A Jury of Her Peers | Criticism

This literature criticism consists of approximately 27 pages of analysis & critique of A Jury of Her Peers.
This section contains 7,406 words
(approx. 25 pages at 300 words per page)
Buy the Critical Essay by Elaine Hedges

SOURCE: “Small Things Reconsidered: ‘A Jury of Her Peers,’” in Susan Glaspell: Essays on Her Theater and Fiction, edited by Linda Ben-Zvi, The University of Michigan Press, 1995, pp. 49–67.

In the excerpt below, first published in 1986, Hedges reconstructs women's social history of the nineteenth-century American West to explain the symbolism of Glaspell's story “A Jury of Her Peers.”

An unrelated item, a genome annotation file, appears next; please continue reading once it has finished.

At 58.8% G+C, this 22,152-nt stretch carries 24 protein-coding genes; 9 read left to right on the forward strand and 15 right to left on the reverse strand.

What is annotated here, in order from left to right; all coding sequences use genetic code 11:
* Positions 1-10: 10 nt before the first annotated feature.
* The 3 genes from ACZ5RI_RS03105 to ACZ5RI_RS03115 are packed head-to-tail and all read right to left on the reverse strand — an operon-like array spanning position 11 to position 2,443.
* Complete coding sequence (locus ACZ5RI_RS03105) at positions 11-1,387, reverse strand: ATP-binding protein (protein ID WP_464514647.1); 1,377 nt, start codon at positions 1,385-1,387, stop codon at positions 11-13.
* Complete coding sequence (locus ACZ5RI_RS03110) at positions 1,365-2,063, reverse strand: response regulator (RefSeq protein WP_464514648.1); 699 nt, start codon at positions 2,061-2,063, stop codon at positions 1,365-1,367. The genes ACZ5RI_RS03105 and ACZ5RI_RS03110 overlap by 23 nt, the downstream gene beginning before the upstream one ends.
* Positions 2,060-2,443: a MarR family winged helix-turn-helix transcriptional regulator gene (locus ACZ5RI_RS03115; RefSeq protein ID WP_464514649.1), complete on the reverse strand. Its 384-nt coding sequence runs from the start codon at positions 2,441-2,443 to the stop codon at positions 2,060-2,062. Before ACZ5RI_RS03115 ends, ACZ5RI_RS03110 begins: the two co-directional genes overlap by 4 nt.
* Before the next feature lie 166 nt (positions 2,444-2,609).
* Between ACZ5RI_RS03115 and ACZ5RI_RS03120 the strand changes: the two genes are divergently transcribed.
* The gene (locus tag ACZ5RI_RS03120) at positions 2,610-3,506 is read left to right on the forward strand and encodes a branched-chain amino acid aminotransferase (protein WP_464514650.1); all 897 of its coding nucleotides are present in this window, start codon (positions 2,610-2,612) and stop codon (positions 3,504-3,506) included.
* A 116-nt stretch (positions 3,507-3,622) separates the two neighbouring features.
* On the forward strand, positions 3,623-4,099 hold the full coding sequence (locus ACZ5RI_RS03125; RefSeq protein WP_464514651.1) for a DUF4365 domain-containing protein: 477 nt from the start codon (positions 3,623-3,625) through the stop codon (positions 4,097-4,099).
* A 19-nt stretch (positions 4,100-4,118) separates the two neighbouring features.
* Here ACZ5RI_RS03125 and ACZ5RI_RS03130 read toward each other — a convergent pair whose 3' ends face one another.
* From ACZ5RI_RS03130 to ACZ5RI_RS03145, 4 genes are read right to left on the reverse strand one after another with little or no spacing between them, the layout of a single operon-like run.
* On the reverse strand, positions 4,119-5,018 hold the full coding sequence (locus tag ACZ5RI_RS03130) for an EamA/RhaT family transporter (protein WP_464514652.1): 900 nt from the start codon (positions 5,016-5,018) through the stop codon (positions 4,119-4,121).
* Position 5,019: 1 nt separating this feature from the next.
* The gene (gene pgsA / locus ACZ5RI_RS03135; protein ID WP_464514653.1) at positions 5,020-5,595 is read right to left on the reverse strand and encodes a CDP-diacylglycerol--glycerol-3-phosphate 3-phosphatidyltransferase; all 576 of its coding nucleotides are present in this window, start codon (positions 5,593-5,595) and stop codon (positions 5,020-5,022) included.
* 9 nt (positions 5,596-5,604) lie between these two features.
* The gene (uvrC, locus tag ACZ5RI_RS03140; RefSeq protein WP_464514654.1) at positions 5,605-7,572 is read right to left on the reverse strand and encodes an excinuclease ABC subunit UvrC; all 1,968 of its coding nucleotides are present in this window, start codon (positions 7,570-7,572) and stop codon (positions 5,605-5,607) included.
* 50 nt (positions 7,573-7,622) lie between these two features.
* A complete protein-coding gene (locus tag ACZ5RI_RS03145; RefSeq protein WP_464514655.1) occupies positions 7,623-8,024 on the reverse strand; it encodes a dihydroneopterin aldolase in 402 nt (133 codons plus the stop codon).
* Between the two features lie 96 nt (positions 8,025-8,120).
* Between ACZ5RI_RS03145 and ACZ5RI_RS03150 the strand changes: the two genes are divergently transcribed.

Susan Glaspell's “A Jury of Her Peers” is by now a small feminist classic. Published in 1917, rediscovered in the early 1970s, and increasingly reprinted since then in anthologies and textbooks, it has become for both readers and critics a familiar and frequently revisited landmark on our “map of rereading.” For Lee Edwards and Arlyn Diamond in 1973 it introduced us to the work of one of the important but forgotten women writers who were then being rediscovered, and its characters, “prairie matrons, bound by poverty and limited experience [who] fight heroic battles...

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This section contains 7,406 words
(approx. 25 pages at 300 words per page)
Buy the Critical Essay by Elaine Hedges
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Critical Essay by Elaine Hedges from Gale. ©2005-2006 Thomson Gale, a part of the Thomson Corporation. All rights reserved.
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